Soccer Through the Eyes of the Experienced – samantha
I was lucky enough to be able to interview my current roommate and childhood best friend, Olivia, about her life experiences with the game of soccer. We sit across from each other in our tiny dorm room, thinking about how she’s going to recall 16 years of soccer to answer the questions placed in between us. We begin to record, trying to collect ourselves so that we don’t laugh for every question asked. I get to hear about the literacy of soccer, the sponsorship that she had received, and her personal thoughts throughout her time of learning and playing the sport.
Considering soccer to be a form of literacy shows the difference between our life paths within literacy. We share many of the same life experiences because we grew up together, and this is something that makes this a unique interview. We have received the same amount of teaching in school such as basic reading and writing in English and even the same amount of years in Spanish class. But when looking at things that we have don’t have in common, being literate in soccer is one of them. Ever since Olivia was a child, she had received the sponsorship to learn the literacy of soccer, and I did not.
Olivia was one to play soccer whenever she could. Soccer was a sport that she played since she was two years old, and she is currently 18. Being put into a little league, making her way up to the club teams. She couldn’t recall ever making the decision to join a soccer team because of her young age, but rather her dad was the one that “pushed” her into it. Using the word “pushed” was not the exact feeling that Olivia had felt, she explained to me that she knew, because she was so young, there was no other way to get a kid to start sports. This was a realization to her, that “push” was a sign of sponsorship from her dad. She had stated that: “[she] definitely consider[ed] [her] coaches as being sponsors for [her]” which would be a normal assumption that the coaches teaching the sport are the sponsors.
In Olivia’s case she had multiple sponsors that came to mind, and that’s what formed importance for soccer: “since [her] dad was there, number one, [she] would definitely still put him number one for [her] sponsor” and she was also “[her] own sponsor.” In Olivia’s situation she had experienced lots of sponsorship from everyone around her. They acted as a push to play better, support to keep going, and as an acknowledgement of her potential. These were great forms of encouragement that everyone should get when learning a new literacy.
Soccer was a passion for Olivia. Growing up and playing “there was never a time, that [she] can remember, that something just clicked” causing her to realize that she loved soccer, “[she] just loved soccer; it was always something that [she] did.” Soccer was a normal thing in her family and the people she was surrounded by also had that type of outlook on soccer. They were raised on it and that was their lifestyle
“There was never a time, that I can remember, that something just clicked. I just loved soccer; it was always something that I did.”
Being surrounded by that much support can also turn into something more, it can be translated into an unwanted pressure. That was something that Olivia had experienced occasionally, because that constant pressure caused her to question whether it was what she wanted to do. Even being aware of the dangers of soccer and the fact that being on a team with boys had taught her aggressiveness. That results in a dangerous game, causing multiple injuries that resulted in very severe problems. In her situation causing things such as anterograde amnesia after receiving a third concussion, leading to three weeks of missed school.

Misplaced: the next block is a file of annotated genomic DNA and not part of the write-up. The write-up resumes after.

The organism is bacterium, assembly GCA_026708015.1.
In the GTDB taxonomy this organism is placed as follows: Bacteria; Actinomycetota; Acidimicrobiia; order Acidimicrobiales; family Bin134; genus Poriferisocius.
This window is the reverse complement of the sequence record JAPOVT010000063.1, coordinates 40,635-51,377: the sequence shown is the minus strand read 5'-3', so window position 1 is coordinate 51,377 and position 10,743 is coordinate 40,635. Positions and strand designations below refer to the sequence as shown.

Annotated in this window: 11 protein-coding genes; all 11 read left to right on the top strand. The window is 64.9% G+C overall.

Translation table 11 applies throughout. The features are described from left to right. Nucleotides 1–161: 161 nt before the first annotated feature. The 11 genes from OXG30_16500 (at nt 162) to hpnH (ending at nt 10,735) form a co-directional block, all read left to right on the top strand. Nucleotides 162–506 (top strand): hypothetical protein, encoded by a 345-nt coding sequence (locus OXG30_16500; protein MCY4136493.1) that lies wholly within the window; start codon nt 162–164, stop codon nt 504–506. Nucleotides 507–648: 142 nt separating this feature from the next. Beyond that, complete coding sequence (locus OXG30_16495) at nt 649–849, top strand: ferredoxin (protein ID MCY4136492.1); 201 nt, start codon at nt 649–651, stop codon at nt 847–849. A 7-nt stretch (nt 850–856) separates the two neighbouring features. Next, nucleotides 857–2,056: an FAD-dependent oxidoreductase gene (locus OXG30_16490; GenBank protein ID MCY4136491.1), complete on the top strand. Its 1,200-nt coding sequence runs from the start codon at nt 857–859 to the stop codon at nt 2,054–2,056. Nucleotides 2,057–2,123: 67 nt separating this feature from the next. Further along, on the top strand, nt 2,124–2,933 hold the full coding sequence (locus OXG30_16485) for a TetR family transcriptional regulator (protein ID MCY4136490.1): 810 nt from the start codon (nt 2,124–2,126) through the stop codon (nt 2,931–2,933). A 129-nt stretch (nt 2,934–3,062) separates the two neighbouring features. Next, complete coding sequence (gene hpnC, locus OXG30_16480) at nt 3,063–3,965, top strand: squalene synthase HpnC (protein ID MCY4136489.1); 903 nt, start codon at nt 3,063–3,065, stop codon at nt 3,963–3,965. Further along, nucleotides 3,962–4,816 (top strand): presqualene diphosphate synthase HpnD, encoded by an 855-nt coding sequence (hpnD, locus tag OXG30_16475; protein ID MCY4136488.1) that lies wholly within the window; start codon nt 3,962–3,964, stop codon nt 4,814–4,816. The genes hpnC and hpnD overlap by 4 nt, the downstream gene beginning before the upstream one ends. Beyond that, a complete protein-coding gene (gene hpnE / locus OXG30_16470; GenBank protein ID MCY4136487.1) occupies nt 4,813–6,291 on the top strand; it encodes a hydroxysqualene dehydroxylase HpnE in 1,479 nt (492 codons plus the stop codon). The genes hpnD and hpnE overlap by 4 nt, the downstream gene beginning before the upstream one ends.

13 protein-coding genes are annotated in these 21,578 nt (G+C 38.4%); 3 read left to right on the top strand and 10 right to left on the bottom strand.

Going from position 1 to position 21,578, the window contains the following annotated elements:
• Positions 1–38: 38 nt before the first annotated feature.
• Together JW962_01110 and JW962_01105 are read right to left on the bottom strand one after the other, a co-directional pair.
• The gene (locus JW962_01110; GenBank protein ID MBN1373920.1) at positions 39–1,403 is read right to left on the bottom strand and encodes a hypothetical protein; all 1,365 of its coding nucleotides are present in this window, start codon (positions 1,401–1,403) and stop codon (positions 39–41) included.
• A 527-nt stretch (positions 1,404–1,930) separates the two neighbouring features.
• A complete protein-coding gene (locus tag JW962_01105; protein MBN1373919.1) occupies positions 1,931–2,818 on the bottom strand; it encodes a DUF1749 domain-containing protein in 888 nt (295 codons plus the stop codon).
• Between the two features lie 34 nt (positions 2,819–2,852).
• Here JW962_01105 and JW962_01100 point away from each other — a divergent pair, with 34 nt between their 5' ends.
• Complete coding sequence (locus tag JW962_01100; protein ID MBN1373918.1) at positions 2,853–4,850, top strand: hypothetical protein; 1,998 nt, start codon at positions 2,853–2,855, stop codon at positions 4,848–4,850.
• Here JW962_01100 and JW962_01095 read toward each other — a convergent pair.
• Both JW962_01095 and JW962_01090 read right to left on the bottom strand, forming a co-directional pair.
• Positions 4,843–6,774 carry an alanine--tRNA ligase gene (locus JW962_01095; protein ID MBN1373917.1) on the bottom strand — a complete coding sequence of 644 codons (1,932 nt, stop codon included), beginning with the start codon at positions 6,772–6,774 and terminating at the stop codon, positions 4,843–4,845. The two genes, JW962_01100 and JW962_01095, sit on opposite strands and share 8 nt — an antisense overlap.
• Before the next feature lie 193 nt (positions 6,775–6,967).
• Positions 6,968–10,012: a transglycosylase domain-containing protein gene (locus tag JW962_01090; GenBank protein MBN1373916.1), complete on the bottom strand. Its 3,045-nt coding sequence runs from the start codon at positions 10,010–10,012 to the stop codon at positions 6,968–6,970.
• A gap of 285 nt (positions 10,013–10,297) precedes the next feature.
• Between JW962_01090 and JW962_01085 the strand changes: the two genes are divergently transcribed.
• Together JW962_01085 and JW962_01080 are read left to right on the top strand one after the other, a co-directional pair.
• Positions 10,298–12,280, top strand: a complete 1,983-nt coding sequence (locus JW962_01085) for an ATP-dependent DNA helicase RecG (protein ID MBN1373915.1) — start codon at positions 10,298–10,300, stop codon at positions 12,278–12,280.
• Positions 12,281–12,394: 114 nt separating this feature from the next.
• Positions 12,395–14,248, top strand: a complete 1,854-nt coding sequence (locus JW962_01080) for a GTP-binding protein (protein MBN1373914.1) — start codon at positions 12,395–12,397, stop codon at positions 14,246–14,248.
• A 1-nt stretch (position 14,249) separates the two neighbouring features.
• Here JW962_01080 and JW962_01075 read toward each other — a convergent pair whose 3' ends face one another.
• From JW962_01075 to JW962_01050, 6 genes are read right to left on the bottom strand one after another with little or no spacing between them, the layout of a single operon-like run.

Being literate in soccer means that you can understand the terms used when someone is describing the actions of the referees and the positions that each player is in. When interviewing Olivia, she had tried her best to explain what some terms had meant. When we had moved onto talking about positions in soccer she struggles to explain each position because she knew them as numbers that depended on their ”formations” such as a “four two three one.” Some teams went off of other things but ”[her] team went based off of numbers” like the ”number nine or a false nine“ and that meant that position was a ”forward.” These were hard for her to explain because each explanation needed a follow up explanation, making this part of the interview reveal the expertise in soccer literacy. I had asked her about fouls and the response that I had gotten again shows how simple soccer terms are to her: ”fouls are a part of the game,” she even said she ”didn’t know how to explain it,” and they are so “basic” to her, that “fouls are against the soccer laws and the referee just blows the whistle and stops the ball and the other team gets to kick it.” She struggled to explain what they are because it is a term used regularly like her normal use of English. Anyone who speaks fluent English will struggle to explain the definition of what a word means when the word is so “basic.”
Throughout the whole interview we had gone through Olivia’s thoughts and views of her past with soccer. We finish off the interview with some of the soccer terms and my own attempt to try and understand them. We end the recording and sigh in relief because we made it to twenty minutes without laughing or screwing up. It was our big accomplishment to be able to speak about Olivia’s soccer past along with a helpful amount of knowledge. There was an extensive amount of years that she had to go through to get to her true feelings and it was a good conversation covering topics we have never really bothered to go over.